CARBON credit investments aren’t the only schemes being promoted by unscrupulous firms aiming to catch investors unawares.
Some carbon credit scams are operated by the same firms behind notorious boiler room investments that have conned apparently sophisticated investors out of millions of pounds in recent years.
These are scams that target experienced and often sophisticated investors with seemingly attractive share offers that turn out to be worthless or even non-existent. Their targets are usually identified from lists of individuals that have owned shares or funds – the regulator warned earlier this year of a list in circulation among fraudulent firms with some 77,000 names on it.
They enjoy a fair amount of success too. Just last month more than 20 people, including several Britons, were arrested in Spain by police investigating an alleged boiler room fraud that conned £6.5 million out of more than 200 UK investors.
Some £15.5m has been lost to investment fraud during the past six months alone, according to Action Fraud, with boiler room scams particularly prominent. Yet it believes that the majority of victims fail to report their losses.
Investors tempted by investment opportunities that arise out of the blue are urged to ask themselves if it seems too good to be true.
Barry O’Neill, investment director at Carbon Financial Partners, said: “One simple question to ask yourself to establish if something is a bona fide investment or whether you are simply exposing yourself to pure price speculation is ‘am I owed a return for investing my money’?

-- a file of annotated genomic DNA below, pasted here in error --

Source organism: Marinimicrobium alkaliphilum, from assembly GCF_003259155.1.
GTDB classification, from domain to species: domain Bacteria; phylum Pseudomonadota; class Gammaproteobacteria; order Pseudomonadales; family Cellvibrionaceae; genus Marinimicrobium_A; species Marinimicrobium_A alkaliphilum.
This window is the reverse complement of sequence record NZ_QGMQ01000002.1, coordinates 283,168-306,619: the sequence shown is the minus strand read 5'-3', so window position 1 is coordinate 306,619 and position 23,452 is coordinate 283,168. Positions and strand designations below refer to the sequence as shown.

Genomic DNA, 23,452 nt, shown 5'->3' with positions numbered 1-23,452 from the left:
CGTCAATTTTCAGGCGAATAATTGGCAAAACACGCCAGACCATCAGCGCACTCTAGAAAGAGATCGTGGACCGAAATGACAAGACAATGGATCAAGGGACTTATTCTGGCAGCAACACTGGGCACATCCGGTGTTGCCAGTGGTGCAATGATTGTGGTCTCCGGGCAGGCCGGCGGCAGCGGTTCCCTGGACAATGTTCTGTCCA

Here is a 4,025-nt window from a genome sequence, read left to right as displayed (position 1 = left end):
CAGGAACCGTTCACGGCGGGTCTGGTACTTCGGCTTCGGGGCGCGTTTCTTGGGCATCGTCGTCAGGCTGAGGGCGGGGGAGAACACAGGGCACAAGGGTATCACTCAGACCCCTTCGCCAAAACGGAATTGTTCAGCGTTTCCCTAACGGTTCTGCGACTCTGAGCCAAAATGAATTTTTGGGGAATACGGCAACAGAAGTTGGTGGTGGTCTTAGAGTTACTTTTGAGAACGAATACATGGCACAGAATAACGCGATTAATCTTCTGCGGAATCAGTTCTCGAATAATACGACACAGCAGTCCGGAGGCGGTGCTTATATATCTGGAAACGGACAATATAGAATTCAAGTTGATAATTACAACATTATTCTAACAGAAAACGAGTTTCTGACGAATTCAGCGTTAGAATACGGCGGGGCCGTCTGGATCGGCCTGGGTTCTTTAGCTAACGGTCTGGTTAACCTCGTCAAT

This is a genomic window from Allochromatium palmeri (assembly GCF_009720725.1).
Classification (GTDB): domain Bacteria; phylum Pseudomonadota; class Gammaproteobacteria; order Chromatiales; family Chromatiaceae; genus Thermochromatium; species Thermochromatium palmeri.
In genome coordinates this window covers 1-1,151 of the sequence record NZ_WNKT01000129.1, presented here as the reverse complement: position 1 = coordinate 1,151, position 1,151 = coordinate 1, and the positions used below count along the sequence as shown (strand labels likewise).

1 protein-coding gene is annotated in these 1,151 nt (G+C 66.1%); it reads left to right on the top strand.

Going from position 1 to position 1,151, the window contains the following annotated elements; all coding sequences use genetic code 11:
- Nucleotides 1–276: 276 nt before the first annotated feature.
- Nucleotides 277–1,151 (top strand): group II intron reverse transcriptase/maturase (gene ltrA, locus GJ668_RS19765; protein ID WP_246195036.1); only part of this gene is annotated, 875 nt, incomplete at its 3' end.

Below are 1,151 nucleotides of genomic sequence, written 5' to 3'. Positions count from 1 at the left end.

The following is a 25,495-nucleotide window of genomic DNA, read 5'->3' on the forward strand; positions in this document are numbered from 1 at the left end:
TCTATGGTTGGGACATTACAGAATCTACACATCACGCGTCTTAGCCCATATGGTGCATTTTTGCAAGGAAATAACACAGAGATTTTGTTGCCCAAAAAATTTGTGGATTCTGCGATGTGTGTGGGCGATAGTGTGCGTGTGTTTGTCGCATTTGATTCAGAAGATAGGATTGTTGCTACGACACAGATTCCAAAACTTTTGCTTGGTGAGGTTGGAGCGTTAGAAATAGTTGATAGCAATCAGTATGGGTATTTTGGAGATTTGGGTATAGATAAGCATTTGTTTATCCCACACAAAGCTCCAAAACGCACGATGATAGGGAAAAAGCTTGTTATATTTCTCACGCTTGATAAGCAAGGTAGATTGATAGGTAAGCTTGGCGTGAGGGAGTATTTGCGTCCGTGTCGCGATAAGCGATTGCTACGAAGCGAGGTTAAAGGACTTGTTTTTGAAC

“Bank accounts, government bonds, corporate bonds, property and shares all generally pay something to investors as compensation for allocating their capital to them.”
Another solid rule is not to invest in anything as a result of a cold call or e-mail. O’Neill added. “You must do sufficient due diligence into any investment so you can understand where the risks really lie and how the returns are to be generated.”
Almost as prominent and dangerous are land banking scams, said to be particularly active in Scotland’s Central Belt area. These schemes offer (usually retired) investors plots of land with the promise that they can develop and make potentially significant returns from it.
The problem is that the land either doesn’t exist, has no planning permission and/or is protected from development, making it worthless as an investment opportunity.